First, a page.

Return to citation in text: [1]
  4. Duetz, W. A.; Beilen, J. B.; Van Witholt, B. Curr. Opin. Biotechnol. 2001, 12, 419–425. doi:10.1016/S0958-1669(00)00237-8
    Return to citation in text: [1]
  5. Katz, M.; Sarvary, I.; Frejd, T.; Hahn-Hägerdal, B.; Gorwa-Grauslund, M. F. Appl. Microbiol. Biotechnol. 2002, 59, 641–648. doi:10.1007/s00253-002-1079-4
    Return to citation in text: [1]
  6. Baerends, R. J. S.; De Hulster, E.; Geertman, J.-M. A.; Daran, J.-M.; van Maris, A. J. A.; Veenhuis, M.; van der Klei, I. J.; Pronk, J. T. Appl. Environ. Microbiol. 2008, 74, 3182–3188. doi:10.1128/AEM.02858-07
    Return to citation in text: [1]
  7. Schroer, K.; Luef, K. P.; Hartner, S. F.; Glieder, A.; Pscheidt, B. Metab. Eng. 2010, 12, 8–17. doi:10.1016/j.ymben.2009.08.006
    Return to citation in text: [1] [2]
  8. Cregg, J. M.; Cereghino, J. L.; Shi, J.; Higgins, D. R. Mol. Biotechnol. 2000, 16, 23–52. doi:10.1385/MB:16:1:23
    Return to citation in text: [1]
  9. Ahmad, M.; Hirz, M.; Pichler, H.; Schwab, H. Appl. Microbiol. Biotechnol. 2014, 98, 5301–5317. doi:10.1007/s00253-014-5732-5
    Return to citation in text: [1]
  10. Engelking, H.; Pfaller, R.; Wich, G.; Weuster-Botz, D. Tetrahedron: Asymmetry 2004, 15, 3591–3593. doi:10.1016/j.tetasy.2004.09.021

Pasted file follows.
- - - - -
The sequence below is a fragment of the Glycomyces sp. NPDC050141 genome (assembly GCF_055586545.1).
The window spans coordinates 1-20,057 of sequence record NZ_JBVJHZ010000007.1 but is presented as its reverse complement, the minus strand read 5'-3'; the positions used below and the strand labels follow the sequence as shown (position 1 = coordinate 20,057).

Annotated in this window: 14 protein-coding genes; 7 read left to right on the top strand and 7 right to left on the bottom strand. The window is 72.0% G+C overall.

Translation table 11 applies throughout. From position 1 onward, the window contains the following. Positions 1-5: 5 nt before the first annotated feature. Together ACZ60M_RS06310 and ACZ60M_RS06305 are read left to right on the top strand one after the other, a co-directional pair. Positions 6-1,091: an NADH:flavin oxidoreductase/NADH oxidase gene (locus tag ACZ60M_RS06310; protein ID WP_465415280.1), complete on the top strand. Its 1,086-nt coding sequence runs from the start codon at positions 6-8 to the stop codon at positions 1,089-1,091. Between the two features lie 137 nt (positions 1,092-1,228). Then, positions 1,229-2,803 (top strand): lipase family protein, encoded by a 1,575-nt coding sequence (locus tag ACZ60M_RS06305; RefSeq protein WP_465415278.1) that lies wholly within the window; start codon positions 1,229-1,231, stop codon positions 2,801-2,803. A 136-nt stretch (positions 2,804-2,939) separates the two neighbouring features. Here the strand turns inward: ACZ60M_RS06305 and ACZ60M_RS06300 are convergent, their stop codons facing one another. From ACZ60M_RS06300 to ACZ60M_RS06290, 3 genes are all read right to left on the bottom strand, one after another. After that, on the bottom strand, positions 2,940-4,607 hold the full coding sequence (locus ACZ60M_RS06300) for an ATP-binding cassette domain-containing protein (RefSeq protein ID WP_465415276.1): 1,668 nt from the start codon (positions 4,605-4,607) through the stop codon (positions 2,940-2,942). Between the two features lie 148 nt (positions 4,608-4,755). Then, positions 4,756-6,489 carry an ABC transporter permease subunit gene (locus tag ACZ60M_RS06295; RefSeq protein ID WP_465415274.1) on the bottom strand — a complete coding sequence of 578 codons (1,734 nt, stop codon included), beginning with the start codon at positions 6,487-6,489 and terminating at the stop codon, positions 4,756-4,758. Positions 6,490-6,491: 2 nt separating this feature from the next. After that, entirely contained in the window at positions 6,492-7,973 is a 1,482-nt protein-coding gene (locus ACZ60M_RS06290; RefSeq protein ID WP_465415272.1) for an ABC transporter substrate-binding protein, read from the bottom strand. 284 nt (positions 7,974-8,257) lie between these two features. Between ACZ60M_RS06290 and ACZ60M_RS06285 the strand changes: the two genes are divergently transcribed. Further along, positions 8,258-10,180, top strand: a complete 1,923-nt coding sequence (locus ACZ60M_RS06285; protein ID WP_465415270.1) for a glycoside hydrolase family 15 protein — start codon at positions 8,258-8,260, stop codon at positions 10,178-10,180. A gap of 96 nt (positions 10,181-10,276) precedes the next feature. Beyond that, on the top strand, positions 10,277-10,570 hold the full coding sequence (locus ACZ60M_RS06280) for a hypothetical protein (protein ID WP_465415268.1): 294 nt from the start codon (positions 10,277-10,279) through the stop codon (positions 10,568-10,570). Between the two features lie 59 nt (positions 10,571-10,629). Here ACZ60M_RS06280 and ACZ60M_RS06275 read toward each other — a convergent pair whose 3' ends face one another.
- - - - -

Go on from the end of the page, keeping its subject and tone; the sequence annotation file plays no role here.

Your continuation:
Return to citation in text: [1]
  11. Das, S.; Glenn, J. H., IV; Subramanian, M. Biotechnol. Prog. 2010, 26, 607–615. doi:10.1002/btpr.363
    Return to citation in text: [1]
  12. Abad, S.; Nahalka, J.; Bergler, G.; Arnold, S. A.; Speight, R.; Fotheringham, I.; Nidetzky, B.; Glieder, A. Microb. Cell Fact. 2010, 9, 24. doi:10.1186/1475-2859-9-24
    Return to citation in text: [1]
  13. Geier, M.; Braun, A.; Emmerstorfer, A.; Pichler, H.; Glieder, A. Biotechnol. J. 2012, 7, 1346–1358. doi:10.1002/biot.201200187
    Return to citation in text: [1]
  14. Yan, J.; Zheng, X.; Li, S. Bioresour. Technol. 2014, 151, 43–48. doi:10.1016/j.biortech.2013.10.037
    Return to citation in text: [1]
  15. Wriessnegger, T.; Augustin, P.; Engleder, M.; Leitner, E.; Müller, M.; Kaluzna, I.; Schürmann, M.; Mink, D.; Zellnig, G.; Schwab, H.; Pichler, H. Metab. Eng. 2014, 24, 18–29. doi:10.1016/j.ymben.2014.04.001
    Return to citation in text: [1]
  16. Hartner, F. S.; Glieder, A. Microb. Cell Fact. 2006, 5, 39. doi:10.1186/1475-2859-5-39
    Return to citation in text: [1]